Mark Salzman seems an unlikely individual to end up teaching writing to juvenile felons at Las Angeles's Central Juvenile Hall. Having grown up in an upper middle class home in the Connecticut suburbs, Mark's key interests were martial arts and the cello. But when writer friend, Duane Noriyuki invited Mark to accompany him to one of the classes, he couldn't refuse.
The author of three novels in addition to "Lost in Place," a memoir of his childhood and "Iron & Silk," an account of his two years in China, Mark Salzman is a veteran of the craft. But even seasoned writers sometimes find that their muse has gone off on holiday, leaving them bereft of inspiration. Salzman seeks out Noriyuki, knowing that he volunteers at the correctional facility, in hopes that Noriyuki can help him flesh out a minor character in his latest novel, that of a juvenile delinquent. As is often the case, seemingly insignificant decisions are the seeds monumental change in our lives. So it is that Mark Salzman finds himself teaching writing to a class of incarcerated teenage murderers.
"True Notebooks" is the story of Salzman's discovery of what lies behind the gates of Central Juvenile Hall. It is also the story of the kids that come to learn writing twice a week. With a self-critiquing eye, Salzman bares his initial prejudice against his classmates and shows how he comes to understand and like several of them. He freely admits that the classes were not recorded, so the accounts he writes are from memory and as such, not wholly accurate. But the striking aspect of "True Notebooks" is the inclusion of numerous actual writing samples from the inmates, many of which are surprising in their content and their construction:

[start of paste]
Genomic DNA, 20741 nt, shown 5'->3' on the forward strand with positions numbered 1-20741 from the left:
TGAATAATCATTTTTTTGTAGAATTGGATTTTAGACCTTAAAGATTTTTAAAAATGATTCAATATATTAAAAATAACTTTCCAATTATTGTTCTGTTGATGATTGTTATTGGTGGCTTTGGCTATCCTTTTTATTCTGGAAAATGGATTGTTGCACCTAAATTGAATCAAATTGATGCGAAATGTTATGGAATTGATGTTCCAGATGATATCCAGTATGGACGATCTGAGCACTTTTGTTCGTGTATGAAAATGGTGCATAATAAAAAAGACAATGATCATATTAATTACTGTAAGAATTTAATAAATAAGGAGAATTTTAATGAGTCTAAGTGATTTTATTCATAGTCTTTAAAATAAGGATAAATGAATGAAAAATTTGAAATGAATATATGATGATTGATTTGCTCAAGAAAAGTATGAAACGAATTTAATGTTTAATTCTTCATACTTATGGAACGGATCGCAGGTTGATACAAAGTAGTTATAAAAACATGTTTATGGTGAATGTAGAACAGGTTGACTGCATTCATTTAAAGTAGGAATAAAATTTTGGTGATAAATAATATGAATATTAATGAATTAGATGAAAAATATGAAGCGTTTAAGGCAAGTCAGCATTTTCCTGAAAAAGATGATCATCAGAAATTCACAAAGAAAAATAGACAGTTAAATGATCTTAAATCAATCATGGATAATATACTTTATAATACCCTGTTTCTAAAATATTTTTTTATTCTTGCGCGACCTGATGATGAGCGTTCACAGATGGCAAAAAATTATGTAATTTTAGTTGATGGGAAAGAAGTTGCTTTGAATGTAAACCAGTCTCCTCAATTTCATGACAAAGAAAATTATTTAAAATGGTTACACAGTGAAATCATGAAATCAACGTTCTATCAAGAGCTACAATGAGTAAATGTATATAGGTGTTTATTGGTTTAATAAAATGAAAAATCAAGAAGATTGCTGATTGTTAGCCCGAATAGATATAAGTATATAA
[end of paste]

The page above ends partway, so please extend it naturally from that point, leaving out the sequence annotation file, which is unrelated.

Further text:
"Someone who made a big difference in my life was my partner. Well, I should say my ex-partner, hate. Hate was always there for me at night when I was all alone and the air-conditioning was on too high in my room. Hate would keep me warm. I should say he was like my father 'cause for the seven years that my father was gone, hate taught me how to speak, hate taught me how to love, and eventually hate taught me how to hate. My best friend, my mother, my father, hate was all that. Hate helped me grow, or was dat wrong? I asked myself this question one day when I was lookin' into a six-by-nine mirror in my cell. I was wearing somebody else's clothes, underwear, and socks full of holes. Hate had left me to duel with misery and pain. Thanks, hate."
At times, Salzman's narrative grows tiring - perhaps because the characters are real and we see them one-dimensionally, as they behave in Salzman's classroom. On the other hand, therein lies the soul of the book. Over time, we witness a transformation among the inmates in the class, as well as one in their teacher. For those of us on the outs, "True Notebooks" is a fascinating peak inside the heart of America's delinquent youth.